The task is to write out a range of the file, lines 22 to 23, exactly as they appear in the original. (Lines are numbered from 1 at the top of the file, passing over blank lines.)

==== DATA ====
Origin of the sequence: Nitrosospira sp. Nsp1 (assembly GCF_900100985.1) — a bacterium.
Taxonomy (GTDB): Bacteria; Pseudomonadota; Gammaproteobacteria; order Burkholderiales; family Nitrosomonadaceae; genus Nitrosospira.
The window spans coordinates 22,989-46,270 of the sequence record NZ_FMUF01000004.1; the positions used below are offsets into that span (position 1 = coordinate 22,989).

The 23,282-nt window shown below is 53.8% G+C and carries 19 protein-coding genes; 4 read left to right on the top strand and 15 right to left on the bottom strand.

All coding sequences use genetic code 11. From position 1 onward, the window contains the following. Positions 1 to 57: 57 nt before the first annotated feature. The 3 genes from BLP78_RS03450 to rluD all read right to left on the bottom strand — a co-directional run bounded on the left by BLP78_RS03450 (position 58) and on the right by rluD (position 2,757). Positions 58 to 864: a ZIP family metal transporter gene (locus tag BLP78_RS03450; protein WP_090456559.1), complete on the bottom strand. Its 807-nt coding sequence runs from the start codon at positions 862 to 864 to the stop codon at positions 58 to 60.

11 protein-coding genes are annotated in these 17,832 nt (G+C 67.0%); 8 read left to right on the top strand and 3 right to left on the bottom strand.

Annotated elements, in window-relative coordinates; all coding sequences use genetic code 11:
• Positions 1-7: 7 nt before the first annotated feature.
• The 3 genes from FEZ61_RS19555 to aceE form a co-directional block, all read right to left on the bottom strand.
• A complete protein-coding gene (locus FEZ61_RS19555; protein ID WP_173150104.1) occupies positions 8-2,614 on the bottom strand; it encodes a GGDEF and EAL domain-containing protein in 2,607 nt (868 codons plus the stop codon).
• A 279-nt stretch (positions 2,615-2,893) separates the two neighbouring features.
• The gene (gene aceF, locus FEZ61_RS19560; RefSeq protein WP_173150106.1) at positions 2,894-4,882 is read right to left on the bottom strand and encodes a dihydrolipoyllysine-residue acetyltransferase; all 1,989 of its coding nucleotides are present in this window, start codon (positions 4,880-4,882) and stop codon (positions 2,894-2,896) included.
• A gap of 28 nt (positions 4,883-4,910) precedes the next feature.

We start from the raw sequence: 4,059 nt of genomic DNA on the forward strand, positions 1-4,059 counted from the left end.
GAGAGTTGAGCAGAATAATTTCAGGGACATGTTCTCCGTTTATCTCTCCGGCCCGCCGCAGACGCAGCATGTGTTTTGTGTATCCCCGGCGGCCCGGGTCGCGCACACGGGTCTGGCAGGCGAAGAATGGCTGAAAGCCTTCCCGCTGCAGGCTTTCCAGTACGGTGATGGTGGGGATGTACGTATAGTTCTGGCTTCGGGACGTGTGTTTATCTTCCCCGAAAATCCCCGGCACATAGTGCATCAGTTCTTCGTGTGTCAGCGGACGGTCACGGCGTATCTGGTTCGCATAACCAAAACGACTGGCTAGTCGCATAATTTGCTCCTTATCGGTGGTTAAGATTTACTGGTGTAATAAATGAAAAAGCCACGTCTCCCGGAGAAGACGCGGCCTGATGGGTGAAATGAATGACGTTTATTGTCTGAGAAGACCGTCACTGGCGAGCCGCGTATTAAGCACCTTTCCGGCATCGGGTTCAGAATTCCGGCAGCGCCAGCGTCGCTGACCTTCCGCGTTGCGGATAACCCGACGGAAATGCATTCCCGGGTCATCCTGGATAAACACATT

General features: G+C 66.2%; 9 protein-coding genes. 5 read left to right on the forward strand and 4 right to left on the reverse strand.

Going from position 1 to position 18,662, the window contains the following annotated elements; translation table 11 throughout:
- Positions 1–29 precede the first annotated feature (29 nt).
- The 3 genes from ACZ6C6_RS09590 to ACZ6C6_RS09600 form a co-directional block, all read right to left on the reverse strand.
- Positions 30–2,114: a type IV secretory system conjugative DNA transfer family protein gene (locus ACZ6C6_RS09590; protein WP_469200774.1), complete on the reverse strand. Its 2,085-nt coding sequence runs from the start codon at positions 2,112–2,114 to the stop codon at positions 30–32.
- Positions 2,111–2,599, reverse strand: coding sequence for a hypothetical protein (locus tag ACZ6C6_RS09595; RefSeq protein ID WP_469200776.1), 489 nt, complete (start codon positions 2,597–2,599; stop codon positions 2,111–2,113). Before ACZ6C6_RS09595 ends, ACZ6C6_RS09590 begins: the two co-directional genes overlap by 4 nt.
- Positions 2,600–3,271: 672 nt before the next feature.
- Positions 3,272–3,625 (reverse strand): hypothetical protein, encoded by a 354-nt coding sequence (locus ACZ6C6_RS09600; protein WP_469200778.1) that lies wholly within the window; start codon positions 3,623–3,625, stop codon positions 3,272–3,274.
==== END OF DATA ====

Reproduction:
- Positions 2,600–3,271: 672 nt before the next feature.
- Positions 3,272–3,625 (reverse strand): hypothetical protein, encoded by a 354-nt coding sequence (locus ACZ6C6_RS09600; protein WP_469200778.1) that lies wholly within the window; start codon positions 3,623–3,625, stop codon positions 3,272–3,274.